A student who looks like he was born to slam-dunk bounded up to teacher Jerome Flores in the halls at Gardena High School.
"Hey, Mr. Flores! Congratulations on being Los Angeles' mathematics teacher of the year!" the towering student said with an approving grin.
Flores, who lives in North Long Beach, was recently named outstanding high-school math teacher by the Los Angeles City Teachers of Mathematics. He was chosen from a field of 13 secondary super-teachers within the Los Angeles Unified School District.
Flores said the honor was more than just a pleasant surprise. He has realized his dream of becoming a top-notch teacher in the very place he first dreamed it.
Flores, 37, is an alumnus of Gardena. Twenty years ago, as a junior, he decided that he wanted to follow the path taken by his own math teacher and mentor, Robert McHugh.
Today McHugh chairs Gardena's math department, and he and his award-winning former student are colleagues, engaged in the same edifying business--teaching youngsters the beauty and utility of mathematics. Both men are aware, as their students may not yet be, that a great teacher can shape lives.
Flores remembers the things about "Mr. McHugh" that impressed him as a teen-ager.
One was the logic with which he organized the often complex material.
The other was McHugh himself.
"He was very genuine and warm to the students," Flores recalled. "Some of my teachers were really abominable. They wouldn't even face you. They'd treat your grade as if it were just a number."
Superficially, Flores and McHugh are a study in contrasts. Flores, who has the long, layered hair of a rock musician, loves rock 'n' roll almost as much as he loves math. His is an irreverent sense of humor--he named one of his many rock bands Jerry's Kids. McHugh, 58, sports a white crew cut and delivers his witticisms with a wry, almost formal air.
But the bonds between the men far outweigh the differences.
McHugh first met Flores as a sophomore. Flores, McHugh recalled, was a skinny, lively youngster, who stood out in the class if only because of his ethnicity.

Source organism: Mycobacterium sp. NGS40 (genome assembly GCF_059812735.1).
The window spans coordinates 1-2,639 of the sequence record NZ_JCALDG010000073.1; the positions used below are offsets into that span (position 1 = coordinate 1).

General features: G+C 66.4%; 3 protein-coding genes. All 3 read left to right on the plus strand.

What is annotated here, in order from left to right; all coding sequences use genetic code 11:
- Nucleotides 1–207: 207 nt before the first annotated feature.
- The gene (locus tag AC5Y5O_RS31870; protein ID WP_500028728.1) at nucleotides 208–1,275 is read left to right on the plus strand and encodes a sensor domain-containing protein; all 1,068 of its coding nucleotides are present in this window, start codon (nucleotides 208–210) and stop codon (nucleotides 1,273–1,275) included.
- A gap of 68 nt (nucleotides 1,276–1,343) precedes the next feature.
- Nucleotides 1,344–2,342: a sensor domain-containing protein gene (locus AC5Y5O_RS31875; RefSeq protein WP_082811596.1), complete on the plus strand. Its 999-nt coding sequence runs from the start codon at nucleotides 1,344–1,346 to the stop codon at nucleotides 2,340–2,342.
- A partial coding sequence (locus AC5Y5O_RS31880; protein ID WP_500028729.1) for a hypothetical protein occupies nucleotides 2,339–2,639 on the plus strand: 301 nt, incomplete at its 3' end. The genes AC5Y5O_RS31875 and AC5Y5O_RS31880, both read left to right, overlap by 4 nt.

"At that time it was very unusual to see a Mexican kid come into second-semester geometry," McHugh said. Flores, too, remembers that most of his academic-track classmates were either Anglo or Asian-American.
Flores wasn't the best student in the class, but he was a good student, his former teacher said. "I thought he had great potential." Flores also had a lovely personality that appealed to both peers and teachers, according to McHugh.
As McHugh sat after school in his deserted classroom, methodically grading a stack of the quizzes he gives daily, he said that the upbeat attitude that Flores had as a youngster now makes him a delightful colleague.
"That's a problem we have in teaching," McHugh said. "We sometimes get cynical. I'm constantly having to say to teachers, 'That glass is half full, not half empty.' I never have to say it to him.
"He enjoys teaching--it's obvious--and his students enjoy him. They mutually encourage each other. They encourage him to continue teaching, and he encourages them to stay in math."
Five Years at Gardena
Flores taught at David Starr Jordan High School in Watts for 11 years before joining the Gardena faculty five years ago.
Flores said he finds pleasure in performing in the classroom, just as he does in performing with a band. "It's sort of a turn-on to get up in front of a group," he said. McHugh agreed. "Most of us are showoffs," the older man said.
Whether teaching basic math or calculus, Flores tries to make contact with his students by alluding to things that matter to them outside the classroom, including music and movies. And he isn't afraid of risking an occasional mistake while working an unfamiliar problem on the board. "If I make a mistake, that's good--as long as I don't make them all the time," he said.
Latino Role Model
Flores is a role model for Latino students at Gardena. And he actively encourages Latino, American Indian and black students to study math, science and engineering as adviser to the campus chapter of MESA (Mathematics Engineering Science Achievement). MESA is a statewide group that seeks to increase minority participation in these fields by visiting college campuses, taking part in math and science competitions and other activities. About 30 students are active in the Gardena program, more than twice as many as last year, Flores said.
Flores, McHugh said, "sees--as I saw in him--potential in all these kids, whatever their backgrounds."
When Flores was still in high school, McHugh gave him an after-school job as a handyman looking after apartments that McHugh and his wife own. "He worked after school as he had time or I had money," McHugh said. "When there wasn't anything to do there, he graded my papers."
Flores continued working for the McHughs throughout college, managing their property when they were out of the country on sabbatical.